Page 1. " What about a teakettle? "


Creative Commons AttributionTeapot - Credit: Janek Mann

This link takes you to a recording of Safran Foer reading the first pages of the novel.


Page 1. " maybe a set of kettles that sings the chorus of Yellow Submarine, "

Yellow Submarine (1966) was one the biggest hits of the 60's pop sensation group The Beatles. The single can be found on the full length album Yellow Submarine, which is itself the soundtrack to the 1968 film "Yellow Submarine". The track was composed by John Lennon and Paul McCartney, and the lead vocals are by Ringo Starr.

Sculpture of Yellow Submarine at Chavasse Park, Liverpool.
Creative Commons Attribution Share AlikeSculpture of Yellow Submarine at Chavasse Park, Liverpool. - Credit: Benkid77


Page 1. " if I ever made an incredibly bad fart in the Hall of Mirrors "

A total of 357 mirrors were used to decorate the famous Gallerie des glaces in King Louis XIV's palace in Versailles, France.

The unification of Germany was declared by Otto von Bismarck in this room in 1871, and the 1918 Treaty of Versailles was signed here.

An incredible 360-degree panoramic view


Page 2. " My first jujitsu class "

Jujitsu means 'art of softness' and it encompasses a range of Japanese martial arts. While in the West sensei is taken to mean a judo or karate instructor, in Japan it has the more general meaning of teacher, master or doctor.


Page 2. " I desperately wish I had my tambourine with me now "
Tambourine Carnival
Creative Commons Attribution Share AlikeTambourine Carnival - Credit: Toast to Life / Brian Lin

A tambourine is a percussion instrument comprising a shallow frame drum attached to bells or cymbals which jingle as it is played. These bells are called zils. The word 'tambourine' comes from the Persian tambur, or drum. The tambourine is used in folk music all around the world, though its design varies.

The tambourine gained notoreity in recent decades through Bob Dylan's Mr Tambourine Man, featured on his 1965 album Bring it all Back Home.  The Byrds also covered the song, and unlike Dylan they used a tambourine: Listen on Spotify.



Page 3. " The Flight of the Bumblebee "

Nikolai Rimsky-Korsakov wrote the manically fast Flight of the Bumblebee for his opera The Tale of Tsar Tsaltan. The piece accompanies a scene where a magical bird changes a prince into an insect so he can fly away:

SWAN-BIRD: Well, now, my bumblebee, go on a spree, catch up with the ship on the sea, go down secretly, get into a crack a little distance away.  Good luck, Gvidon, fly, only do not stay long!      (The bumblebee flies away.)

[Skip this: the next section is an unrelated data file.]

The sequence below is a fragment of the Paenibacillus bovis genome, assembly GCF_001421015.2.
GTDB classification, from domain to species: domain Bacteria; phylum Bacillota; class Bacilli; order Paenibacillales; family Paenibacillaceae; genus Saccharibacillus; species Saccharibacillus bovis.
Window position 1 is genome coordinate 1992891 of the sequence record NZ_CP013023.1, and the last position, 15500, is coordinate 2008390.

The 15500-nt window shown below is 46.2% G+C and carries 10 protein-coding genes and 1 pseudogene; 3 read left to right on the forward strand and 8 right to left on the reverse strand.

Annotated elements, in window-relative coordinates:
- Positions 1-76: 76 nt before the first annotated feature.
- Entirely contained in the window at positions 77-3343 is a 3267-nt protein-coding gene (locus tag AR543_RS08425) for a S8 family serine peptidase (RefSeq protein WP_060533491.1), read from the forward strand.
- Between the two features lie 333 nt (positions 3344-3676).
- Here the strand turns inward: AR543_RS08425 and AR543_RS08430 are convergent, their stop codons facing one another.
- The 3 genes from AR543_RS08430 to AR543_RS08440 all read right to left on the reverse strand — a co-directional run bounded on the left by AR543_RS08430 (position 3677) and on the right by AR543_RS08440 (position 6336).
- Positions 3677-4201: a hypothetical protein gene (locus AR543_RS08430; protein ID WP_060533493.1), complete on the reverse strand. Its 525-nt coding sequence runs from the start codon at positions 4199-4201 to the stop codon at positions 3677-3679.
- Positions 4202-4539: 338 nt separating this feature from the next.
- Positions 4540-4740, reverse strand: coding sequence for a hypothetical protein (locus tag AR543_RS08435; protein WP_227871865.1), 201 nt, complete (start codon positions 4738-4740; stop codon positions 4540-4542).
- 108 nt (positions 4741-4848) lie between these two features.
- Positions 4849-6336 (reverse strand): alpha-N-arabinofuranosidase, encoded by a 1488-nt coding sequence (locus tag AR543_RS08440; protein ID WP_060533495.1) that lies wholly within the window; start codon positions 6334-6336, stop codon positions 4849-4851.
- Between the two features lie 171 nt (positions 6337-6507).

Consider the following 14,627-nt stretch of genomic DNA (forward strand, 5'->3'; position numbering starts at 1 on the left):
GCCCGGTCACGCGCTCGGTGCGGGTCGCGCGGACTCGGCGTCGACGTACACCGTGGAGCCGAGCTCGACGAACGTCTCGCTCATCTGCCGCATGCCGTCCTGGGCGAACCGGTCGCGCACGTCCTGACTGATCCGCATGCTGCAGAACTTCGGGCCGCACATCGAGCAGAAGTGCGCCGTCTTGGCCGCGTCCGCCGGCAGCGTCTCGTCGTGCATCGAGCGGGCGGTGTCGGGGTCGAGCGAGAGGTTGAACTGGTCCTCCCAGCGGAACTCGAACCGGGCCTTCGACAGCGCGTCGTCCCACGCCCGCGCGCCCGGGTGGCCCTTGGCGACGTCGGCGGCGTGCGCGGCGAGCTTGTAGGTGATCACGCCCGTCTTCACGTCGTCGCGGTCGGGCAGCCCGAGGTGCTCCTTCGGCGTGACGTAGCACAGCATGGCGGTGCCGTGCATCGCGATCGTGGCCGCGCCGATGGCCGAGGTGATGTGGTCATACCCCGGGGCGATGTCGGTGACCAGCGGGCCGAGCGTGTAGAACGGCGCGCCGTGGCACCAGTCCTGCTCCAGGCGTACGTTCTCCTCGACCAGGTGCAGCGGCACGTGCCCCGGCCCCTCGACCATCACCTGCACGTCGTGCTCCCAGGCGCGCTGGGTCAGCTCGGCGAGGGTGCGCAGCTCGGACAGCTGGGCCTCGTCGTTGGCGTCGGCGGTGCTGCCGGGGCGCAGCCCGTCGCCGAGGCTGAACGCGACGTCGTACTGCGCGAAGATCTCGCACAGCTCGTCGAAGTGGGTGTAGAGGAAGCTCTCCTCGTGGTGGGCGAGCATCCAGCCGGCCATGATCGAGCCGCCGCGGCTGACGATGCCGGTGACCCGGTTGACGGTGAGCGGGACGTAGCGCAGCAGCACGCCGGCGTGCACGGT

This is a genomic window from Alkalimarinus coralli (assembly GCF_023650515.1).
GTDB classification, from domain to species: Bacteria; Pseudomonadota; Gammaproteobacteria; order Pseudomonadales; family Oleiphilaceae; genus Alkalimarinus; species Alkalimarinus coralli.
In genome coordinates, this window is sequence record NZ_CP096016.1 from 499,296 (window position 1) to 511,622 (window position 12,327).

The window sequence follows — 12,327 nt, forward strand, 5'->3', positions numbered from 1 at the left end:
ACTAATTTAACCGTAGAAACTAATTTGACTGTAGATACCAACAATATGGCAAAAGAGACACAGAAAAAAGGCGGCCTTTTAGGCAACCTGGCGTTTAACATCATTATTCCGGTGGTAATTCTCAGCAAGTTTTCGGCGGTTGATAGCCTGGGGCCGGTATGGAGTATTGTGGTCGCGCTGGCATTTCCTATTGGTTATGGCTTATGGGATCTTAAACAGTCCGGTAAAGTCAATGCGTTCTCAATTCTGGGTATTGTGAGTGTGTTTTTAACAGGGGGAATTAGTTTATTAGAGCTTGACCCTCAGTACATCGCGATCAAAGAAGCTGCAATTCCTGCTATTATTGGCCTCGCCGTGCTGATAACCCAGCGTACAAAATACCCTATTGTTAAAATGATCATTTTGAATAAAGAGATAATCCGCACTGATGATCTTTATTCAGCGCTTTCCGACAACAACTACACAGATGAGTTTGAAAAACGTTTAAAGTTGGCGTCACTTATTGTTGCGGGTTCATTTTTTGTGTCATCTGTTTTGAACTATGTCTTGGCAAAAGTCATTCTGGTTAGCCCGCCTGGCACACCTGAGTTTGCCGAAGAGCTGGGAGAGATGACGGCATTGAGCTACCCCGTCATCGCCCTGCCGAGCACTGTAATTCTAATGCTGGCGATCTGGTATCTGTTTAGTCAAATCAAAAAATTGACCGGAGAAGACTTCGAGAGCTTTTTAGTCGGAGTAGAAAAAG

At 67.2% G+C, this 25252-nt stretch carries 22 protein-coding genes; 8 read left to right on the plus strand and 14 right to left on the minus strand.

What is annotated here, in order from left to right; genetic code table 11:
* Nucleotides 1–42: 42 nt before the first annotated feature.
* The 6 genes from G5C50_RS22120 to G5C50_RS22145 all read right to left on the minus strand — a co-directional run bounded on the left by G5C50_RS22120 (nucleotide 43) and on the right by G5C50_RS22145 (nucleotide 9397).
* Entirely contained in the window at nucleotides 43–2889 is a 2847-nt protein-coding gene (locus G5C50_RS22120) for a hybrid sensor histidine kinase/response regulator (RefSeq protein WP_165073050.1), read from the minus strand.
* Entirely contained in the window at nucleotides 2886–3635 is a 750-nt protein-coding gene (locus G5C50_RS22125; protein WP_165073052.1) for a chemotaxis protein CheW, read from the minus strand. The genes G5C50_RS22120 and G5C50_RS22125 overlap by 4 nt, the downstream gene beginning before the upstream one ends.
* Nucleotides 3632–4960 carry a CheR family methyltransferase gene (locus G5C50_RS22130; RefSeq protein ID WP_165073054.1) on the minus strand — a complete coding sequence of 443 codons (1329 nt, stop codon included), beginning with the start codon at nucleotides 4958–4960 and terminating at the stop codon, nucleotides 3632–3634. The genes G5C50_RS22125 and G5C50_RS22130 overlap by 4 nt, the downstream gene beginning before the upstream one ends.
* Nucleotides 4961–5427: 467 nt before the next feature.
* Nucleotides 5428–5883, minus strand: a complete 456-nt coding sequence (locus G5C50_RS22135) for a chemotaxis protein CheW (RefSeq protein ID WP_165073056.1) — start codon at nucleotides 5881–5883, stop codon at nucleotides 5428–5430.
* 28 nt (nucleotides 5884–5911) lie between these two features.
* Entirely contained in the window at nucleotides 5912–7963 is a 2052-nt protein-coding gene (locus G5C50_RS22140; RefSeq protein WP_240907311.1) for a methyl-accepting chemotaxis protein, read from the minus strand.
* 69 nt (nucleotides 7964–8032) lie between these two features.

Listen on Spotify

The piece has been interpreted on a number of instruments:


Page 3. " I asked if it would have Zildjian cymbals "

Zildjian Cymbals
Creative Commons AttributionZildjian Cymbals - Credit:, Flickr
Zildjian cymbals are made by the Avedis Zildjian Company, one of the oldest companies in the world.

The company was founded in Istanbul during the time of the Ottoman Empire.  The first Zildjian cymbals were created by an alchemist in 1693 who, in his quest to turn base metal into gold, created a tin-silver alloy that could make musical sounds without shattering. 


Page 11. " My favorite book is A Brief History of Time "

Stephen Hawking is one the most celebrated - and popularly recognised - physicists alive today. He also has a claim to being one of the most influential physicists to have ever lived.



Hawking's works focuses primarily on cosmology and quantum gravity. He became famous outside of academia on the publication of A Brief History of Time in 1988. The book deals with cosmology, especially black holes and the Big Bang, and has sold over 9 million copies. When a publisher told Hawking that for each equation printed his readership would halve he removed all but one (e=mc2), replacing them with illustrations to communicate the concepts in his book to a wider public.

Despite these efforts, A Brief History of Time is one of the books most commonly left unfinished by readers.


Page 12. " and sometimes he'd whistle I am the Walrus, "
The Walrus and the Carpenter
Public DomainThe Walrus and the Carpenter - Credit: John Tenniel

John Lennon wrote the 1967 song in response to a letter from a schoolchild at his former grammar school describing how his English teacher made the class analyse Beatles lyrics.  Lennon deliberately made the lyrics as nonsensical as possible.  The walrus is a reference to Lewis Carroll's poem The Walrus and the Carpenter, from his book Through the Looking Glass.

Listen on Spotify: Bono's version


I am he as you are he as you are me and we are all together. See how they run like pigs from a gun, see how they fly. I'm crying...

The full lyrics  

"The time has come," the Walrus said, "To talk of many things: Of shoes—and ships—and sealing-wax— Of cabbages—and kings

The full poem